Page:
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Botswana International University of Science & Technology (BIUST) 2017

Diversity and distribution of Lepidopteran Stemborers and their natural enemies in Botswana

Moeng, Eva

Titre : Diversity and distribution of Lepidopteran Stemborers and their natural enemies in Botswana

Auteur : Moeng, Eva

Université de soutenance : Botswana International University of Science & Technology (BIUST)

Grade  : MSc-Biological Sciences 2017

Résumé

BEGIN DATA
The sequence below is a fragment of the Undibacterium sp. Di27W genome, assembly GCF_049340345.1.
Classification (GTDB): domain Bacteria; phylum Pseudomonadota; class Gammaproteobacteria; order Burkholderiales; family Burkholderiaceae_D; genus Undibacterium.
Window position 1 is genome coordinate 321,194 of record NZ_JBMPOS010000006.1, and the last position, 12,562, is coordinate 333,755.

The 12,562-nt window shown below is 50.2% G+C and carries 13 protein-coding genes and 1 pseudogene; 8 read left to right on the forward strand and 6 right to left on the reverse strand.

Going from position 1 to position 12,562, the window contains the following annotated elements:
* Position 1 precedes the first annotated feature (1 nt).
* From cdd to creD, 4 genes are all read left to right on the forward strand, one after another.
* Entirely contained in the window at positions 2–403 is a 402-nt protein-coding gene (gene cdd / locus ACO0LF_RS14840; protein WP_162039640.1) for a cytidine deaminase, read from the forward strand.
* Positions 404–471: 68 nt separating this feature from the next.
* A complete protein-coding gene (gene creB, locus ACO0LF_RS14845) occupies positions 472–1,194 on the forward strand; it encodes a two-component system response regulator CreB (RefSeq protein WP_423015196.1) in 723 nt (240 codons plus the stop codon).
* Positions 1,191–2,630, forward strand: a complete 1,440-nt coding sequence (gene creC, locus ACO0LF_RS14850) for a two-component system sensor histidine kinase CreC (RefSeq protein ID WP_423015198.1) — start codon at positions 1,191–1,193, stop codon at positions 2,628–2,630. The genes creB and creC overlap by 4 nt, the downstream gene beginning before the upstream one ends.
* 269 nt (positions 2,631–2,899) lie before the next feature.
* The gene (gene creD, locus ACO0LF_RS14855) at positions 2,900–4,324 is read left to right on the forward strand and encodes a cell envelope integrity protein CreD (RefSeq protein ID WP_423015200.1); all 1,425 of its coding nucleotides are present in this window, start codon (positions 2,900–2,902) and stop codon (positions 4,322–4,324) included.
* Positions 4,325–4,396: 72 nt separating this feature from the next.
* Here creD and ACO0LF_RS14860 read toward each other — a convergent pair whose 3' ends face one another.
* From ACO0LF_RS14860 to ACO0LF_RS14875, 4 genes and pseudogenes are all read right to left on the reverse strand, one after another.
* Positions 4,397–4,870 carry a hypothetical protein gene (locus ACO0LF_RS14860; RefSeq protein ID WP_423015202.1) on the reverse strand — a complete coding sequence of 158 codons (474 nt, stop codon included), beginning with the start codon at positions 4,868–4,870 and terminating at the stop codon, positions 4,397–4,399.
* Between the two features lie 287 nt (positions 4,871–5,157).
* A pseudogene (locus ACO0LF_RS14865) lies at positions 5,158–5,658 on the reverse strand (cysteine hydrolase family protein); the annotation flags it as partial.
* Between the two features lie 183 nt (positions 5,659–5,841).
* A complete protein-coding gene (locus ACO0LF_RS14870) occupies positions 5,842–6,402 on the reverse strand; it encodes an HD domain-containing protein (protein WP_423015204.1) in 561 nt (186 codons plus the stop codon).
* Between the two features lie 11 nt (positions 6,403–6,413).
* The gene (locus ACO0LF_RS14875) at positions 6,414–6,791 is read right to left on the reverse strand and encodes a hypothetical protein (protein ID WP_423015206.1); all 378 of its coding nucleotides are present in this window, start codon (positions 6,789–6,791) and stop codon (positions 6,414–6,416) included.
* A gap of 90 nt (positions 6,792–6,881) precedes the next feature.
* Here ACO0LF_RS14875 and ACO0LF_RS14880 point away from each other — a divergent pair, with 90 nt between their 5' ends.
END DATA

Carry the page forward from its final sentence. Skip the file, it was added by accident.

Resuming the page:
Botswana is a country which depends mainly on cereal agriculture, done mostly by rural farmers as their major income stream. However, lepidopteran stemborers are a major constraint in the rural farmers’ cultivation of cereal crops. Species diversity and distribution of these insects of economic concern is currently unknown in Botswana. Through a survey, I catalogued the diversity of stemborers, host plant interactions and their associated parasitoids across Botswana. A total of 1597 stemborer larvae and 228 pupae were recorded ; 63.1% and 36.9% larvae from cultivated versus wild hosts respectively and, 84.8% and 15.2% pupae from cultivated versus wild host plants respectively. In addition to Chilo partellus Swinhoe, Sesamia calamistis Hampson and Eldana saccharina Walker which were previously reported in Botswana, 15 ‘new’ stemborer species were recorded for the first time, including 10 species which have never been described before. These species are : Sesamia jansei Tams & Bowden, Sesamia perplexa, Sesamia nonagrioides Lefebvre, Sesamia perplexa es nov sp 4, Sesamia sp nr perplexa, Sesamia nov sp 41 nr nonagrioides, Sesamia sp. Mythimna loreyi,Conicofrontia nov sp 1 nr sesamoides, Tortricidae sp1, Tortricidae sp2, Tortricidae sp3, Tortricidae sp. and a Schoenobiinae. These were collected from a variety of plants ranging from cultivated Zea mays L., Sorghum bicolor (sorghum), Sorghum bicolor L. Moench (sweet sorghum) to wild Schoenoplectus corymbosus Roth ex Roem. & Schult, Chrysopogon nigritanus (Vetiver), Typha latifolia L., Cyperus papyrus L., C. dives Delile, Vossia cuspidata (Roxb.) Griff., Eriochloa fatmensis (Hochst. & Steud.) Clayton, Echinochloa pyramidalis (Lam.) Hitchc. & Chase and Oryza longistaminata A.Chev. & Roehr. Busseola fusca Fuller, previously reported to be one of the common stemborers in the country, was not recorded in this work. Chilo partellus had the highest relative abundance of 62.1% in Z.mays, grain sorghum, sweet sorghum, E. pyramidalis and C. dives ; followed by S. calamistis at 11% in Z. mays, E. pyramidalis, grain sorghum, P. macronium, S. corymbosus, C. papyrus and C.nigratinus ; with Mythimna loreyi (Z. mays) and S.perplexa es nov sp4 (E. pyramidalis) having the lowest abundance of 0.7%. Stemborer diversity index for the wild host plant species was found to be greater than that of the cultivated crops. In cultivated habitats, the most common larval parasitoids were Cotesia flavipes Cameron, Cotesia sesamiae Cameron (Hymenoptera : Braconidae), Euvipio rufa Szepligeti (Hymenoptera : Braconidae) and pupal parasitoids were Pediobius furvus Gahan (Hymenoptera : Eulophidae) and Gambroides nimbipennis Seyrig (Hymenoptera : Ichneumonidae). However, larval parasitoids Chelonus curvimaculatus Cameron (Hymenoptera : Braconidae), and Goniozus indicus Ashmead (Hymenoptera : Bethylidae) and a pupal parasitoid, Dentichasmias busseolae Heinrich(Hymenoptera : Ichneumonidae) were common in natural habitats. Furthermore, larval and pupal predatory ants (Linepithema humile Mayr (Hymenoptera : Formicidae), Crematogaster peringueyi Emery (Hymenoptera : Formicidae) and Aenictus species) were identified in both cultivated and natural habitats. Cultivated Poaceae- Zea mays L., Sorghum bicolor (Sweet sorghum), S. bicolor (sorghum) ; wild Poaceae- Echinochloa pyramidalis (Lam.) Hitchc. & Chase, Sorghum bicolor subsp arundinaceum (Desv.) de Wet & Harlan ; wild Typhaceae- Typha latifolia L. and wild Cyperaceae- Schoenoplectus corymbosus (Roth ex Roem. & Schult.) J.Raynal, and Cyperus dives Delile were the major plants harbouring these natural enemies and their host insects. Stemborers C. partellus and Sesamia spp. were the major parasitoid hosts with C. partellus hosting most parasitoids in cultivated habitats and S. jansei in natural habitats.

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